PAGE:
Use of long-term data and multivariate ordination techniques to identify environmental factors governing estuarine phytoplankton species dynamics. From Rothenberger et al. (2009).
Phytoplankton assemblages were strongly related to temperature and total nitrogen : total phosphorus (TN:TP) ratios, with expected seasonal changes in species composition. Inter-annual changes in river discharge influenced whether phytoplankton assemblages were dominated by diatoms and phototrophic flagellates, or by mixotrophic and heterotrophic dinoflagellates. From this analysis, increasing NH4 + concentrations also emerged as an important influence on the phytoplankton assemblages. Raphidophytes (including potentially toxic Heterosigma akashiwo
), haptophytes, chlorophytes, and the bloom-forming dinoflagellate Heterocapsa rotundata
increased in more recent years (2000- 2006), concomitant with increasing NH4 + concentrations (e.g., 105 cells of H. rotundata mL-1 at NH4 + > 14 μM). Abundance of the toxigenic dinoflagellate Prorocentrum minimum
was positively related to dissolved organic nitrogen (DON), whereas the highest abundance of the grouping Pfiesteria
-like’ dinoflagellates, and Karlodinium veneficum
occurred during summer and fall and was related to high TP concentrations, temperature, and salinity. The data suggested an increasingly important role of NH4 + in controlling phytoplankton assemblage structure, including increased abundance of some harmful species, in this eutrophic estuary. The field study was supported by other field research and by laboratory experiments (e.g., NH4 + supports more rapid growth of H. akashiwo than nitrate or urea).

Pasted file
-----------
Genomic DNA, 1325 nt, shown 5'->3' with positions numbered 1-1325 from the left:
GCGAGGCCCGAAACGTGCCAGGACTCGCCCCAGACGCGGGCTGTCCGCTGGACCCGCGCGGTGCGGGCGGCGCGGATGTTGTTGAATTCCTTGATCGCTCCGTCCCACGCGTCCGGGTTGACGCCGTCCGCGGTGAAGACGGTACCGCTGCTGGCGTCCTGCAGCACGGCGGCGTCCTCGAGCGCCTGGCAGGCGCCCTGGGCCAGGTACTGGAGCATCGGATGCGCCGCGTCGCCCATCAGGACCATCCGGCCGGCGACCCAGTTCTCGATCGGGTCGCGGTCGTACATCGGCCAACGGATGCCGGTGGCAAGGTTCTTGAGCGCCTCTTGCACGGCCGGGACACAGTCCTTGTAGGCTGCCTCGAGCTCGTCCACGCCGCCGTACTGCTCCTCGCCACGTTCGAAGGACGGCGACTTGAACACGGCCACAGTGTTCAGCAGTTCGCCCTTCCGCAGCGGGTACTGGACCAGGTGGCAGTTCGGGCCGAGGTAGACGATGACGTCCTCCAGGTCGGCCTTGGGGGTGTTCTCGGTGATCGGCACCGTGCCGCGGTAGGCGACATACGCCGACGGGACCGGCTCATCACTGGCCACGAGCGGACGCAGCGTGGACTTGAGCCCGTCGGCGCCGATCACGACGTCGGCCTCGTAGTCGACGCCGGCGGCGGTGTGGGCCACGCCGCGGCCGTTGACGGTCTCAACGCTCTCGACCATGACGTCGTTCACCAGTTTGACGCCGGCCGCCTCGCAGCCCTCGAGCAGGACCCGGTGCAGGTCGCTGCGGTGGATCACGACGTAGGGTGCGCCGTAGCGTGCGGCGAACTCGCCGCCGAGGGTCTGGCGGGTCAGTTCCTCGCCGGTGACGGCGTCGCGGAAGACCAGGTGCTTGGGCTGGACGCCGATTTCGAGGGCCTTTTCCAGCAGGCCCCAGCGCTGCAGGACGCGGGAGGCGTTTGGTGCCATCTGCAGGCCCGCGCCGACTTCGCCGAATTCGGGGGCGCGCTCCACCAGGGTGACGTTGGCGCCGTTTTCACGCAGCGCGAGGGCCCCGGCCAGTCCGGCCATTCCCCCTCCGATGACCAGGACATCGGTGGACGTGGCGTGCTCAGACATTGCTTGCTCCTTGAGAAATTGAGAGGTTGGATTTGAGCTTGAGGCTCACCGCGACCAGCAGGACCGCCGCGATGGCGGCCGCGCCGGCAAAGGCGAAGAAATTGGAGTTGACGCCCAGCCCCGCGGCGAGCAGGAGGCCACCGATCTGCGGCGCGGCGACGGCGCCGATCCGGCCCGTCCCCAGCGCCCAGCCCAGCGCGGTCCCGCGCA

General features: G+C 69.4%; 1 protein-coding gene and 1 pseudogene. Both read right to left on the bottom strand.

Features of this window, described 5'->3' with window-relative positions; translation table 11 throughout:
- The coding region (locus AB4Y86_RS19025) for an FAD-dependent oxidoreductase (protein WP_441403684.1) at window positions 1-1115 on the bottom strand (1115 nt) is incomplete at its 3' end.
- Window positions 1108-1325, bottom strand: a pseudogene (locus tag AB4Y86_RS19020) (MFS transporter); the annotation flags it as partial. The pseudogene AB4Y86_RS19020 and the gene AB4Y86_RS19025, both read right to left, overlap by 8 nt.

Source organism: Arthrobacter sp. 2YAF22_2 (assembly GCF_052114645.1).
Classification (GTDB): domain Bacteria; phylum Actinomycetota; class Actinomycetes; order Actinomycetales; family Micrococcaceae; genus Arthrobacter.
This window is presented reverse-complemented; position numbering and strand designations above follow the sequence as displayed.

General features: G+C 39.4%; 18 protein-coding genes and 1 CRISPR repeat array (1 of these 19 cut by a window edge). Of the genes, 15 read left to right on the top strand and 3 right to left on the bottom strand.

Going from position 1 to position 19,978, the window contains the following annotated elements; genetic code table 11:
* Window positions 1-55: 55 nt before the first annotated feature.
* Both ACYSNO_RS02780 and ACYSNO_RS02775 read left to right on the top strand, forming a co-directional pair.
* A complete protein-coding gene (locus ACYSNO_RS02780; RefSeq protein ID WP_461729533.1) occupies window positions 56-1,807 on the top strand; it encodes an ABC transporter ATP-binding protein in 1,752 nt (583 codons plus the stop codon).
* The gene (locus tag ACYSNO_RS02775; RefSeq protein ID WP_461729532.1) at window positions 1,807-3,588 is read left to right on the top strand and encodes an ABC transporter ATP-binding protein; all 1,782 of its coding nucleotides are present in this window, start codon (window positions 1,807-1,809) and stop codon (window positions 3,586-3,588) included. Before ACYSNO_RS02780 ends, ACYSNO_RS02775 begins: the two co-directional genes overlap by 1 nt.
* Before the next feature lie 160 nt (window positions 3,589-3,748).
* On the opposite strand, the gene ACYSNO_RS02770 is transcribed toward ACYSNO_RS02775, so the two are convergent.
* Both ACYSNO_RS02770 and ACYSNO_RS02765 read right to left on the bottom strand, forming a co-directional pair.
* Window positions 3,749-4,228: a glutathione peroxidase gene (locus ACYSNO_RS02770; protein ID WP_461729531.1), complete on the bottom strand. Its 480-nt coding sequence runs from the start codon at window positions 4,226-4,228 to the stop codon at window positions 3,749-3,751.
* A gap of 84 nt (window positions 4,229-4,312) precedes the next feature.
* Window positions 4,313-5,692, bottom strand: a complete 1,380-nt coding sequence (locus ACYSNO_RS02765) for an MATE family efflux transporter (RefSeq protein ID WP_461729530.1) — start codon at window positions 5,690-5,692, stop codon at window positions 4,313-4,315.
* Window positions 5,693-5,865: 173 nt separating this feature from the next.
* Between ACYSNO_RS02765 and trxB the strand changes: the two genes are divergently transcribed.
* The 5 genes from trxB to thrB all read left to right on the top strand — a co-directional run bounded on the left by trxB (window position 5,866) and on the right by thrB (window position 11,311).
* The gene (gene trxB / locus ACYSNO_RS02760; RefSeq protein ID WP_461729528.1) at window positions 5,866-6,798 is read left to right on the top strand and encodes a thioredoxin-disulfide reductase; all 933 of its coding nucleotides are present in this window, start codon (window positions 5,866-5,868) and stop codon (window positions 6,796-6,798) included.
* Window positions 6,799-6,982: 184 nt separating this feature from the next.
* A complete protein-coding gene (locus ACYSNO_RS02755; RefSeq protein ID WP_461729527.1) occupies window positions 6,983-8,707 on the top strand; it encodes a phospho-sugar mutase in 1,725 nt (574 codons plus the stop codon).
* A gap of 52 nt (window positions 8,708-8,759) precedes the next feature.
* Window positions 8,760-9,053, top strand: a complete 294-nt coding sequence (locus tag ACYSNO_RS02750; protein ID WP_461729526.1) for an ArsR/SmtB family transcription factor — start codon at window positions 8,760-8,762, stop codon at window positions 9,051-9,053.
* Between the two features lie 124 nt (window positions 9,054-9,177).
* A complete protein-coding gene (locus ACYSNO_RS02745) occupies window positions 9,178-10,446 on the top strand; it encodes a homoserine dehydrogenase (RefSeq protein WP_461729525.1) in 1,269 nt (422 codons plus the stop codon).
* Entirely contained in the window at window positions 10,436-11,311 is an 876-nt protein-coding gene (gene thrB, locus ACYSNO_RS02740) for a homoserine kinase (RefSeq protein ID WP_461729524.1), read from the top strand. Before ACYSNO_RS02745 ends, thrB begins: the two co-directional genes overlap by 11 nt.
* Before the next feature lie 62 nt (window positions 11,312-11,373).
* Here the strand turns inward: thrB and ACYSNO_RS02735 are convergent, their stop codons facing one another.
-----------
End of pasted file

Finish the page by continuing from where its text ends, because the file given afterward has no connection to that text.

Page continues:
The CAAE has also characterized blooms in the Neuse Estuary that have been dominated or co-dominated by Prorocentrum minimum (e.g. see Springer et al. 2005, Harmful Algae 4: 533-551). The developing bloom was first detected from a web-based alert provided by the Center’s real-time remote monitoring (RTRM) platforms, indicating elevated dissolved oxygen (DO) and pH levels in the upper estuary. These data were used to augment shipboard sampling in characterizing bloom initiation, development, movement, and dissipation over a 7-month period (October 2001-April 2002).